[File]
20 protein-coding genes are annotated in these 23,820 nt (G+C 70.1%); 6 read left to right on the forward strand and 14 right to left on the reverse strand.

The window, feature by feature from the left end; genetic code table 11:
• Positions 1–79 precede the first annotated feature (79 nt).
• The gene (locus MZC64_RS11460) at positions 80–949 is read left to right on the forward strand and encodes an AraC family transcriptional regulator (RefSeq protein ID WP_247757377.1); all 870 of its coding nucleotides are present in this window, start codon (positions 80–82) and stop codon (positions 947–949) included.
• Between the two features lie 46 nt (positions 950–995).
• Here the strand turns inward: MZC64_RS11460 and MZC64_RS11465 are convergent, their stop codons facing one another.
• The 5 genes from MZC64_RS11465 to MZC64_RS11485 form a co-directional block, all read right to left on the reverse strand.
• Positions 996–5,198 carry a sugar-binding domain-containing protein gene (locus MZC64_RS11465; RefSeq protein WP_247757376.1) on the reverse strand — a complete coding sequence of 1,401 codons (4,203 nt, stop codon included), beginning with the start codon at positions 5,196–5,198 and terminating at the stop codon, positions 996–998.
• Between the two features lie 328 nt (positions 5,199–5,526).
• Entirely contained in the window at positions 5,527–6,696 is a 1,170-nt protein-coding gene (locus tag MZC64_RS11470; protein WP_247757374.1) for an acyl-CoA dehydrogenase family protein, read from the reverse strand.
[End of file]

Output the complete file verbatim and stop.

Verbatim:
20 protein-coding genes are annotated in these 23,820 nt (G+C 70.1%); 6 read left to right on the forward strand and 14 right to left on the reverse strand.

The window, feature by feature from the left end; genetic code table 11:
• Positions 1–79 precede the first annotated feature (79 nt).
• The gene (locus MZC64_RS11460) at positions 80–949 is read left to right on the forward strand and encodes an AraC family transcriptional regulator (RefSeq protein ID WP_247757377.1); all 870 of its coding nucleotides are present in this window, start codon (positions 80–82) and stop codon (positions 947–949) included.
• Between the two features lie 46 nt (positions 950–995).
• Here the strand turns inward: MZC64_RS11460 and MZC64_RS11465 are convergent, their stop codons facing one another.
• The 5 genes from MZC64_RS11465 to MZC64_RS11485 form a co-directional block, all read right to left on the reverse strand.
• Positions 996–5,198 carry a sugar-binding domain-containing protein gene (locus MZC64_RS11465; RefSeq protein WP_247757376.1) on the reverse strand — a complete coding sequence of 1,401 codons (4,203 nt, stop codon included), beginning with the start codon at positions 5,196–5,198 and terminating at the stop codon, positions 996–998.
• Between the two features lie 328 nt (positions 5,199–5,526).
• Entirely contained in the window at positions 5,527–6,696 is a 1,170-nt protein-coding gene (locus tag MZC64_RS11470; protein WP_247757374.1) for an acyl-CoA dehydrogenase family protein, read from the reverse strand.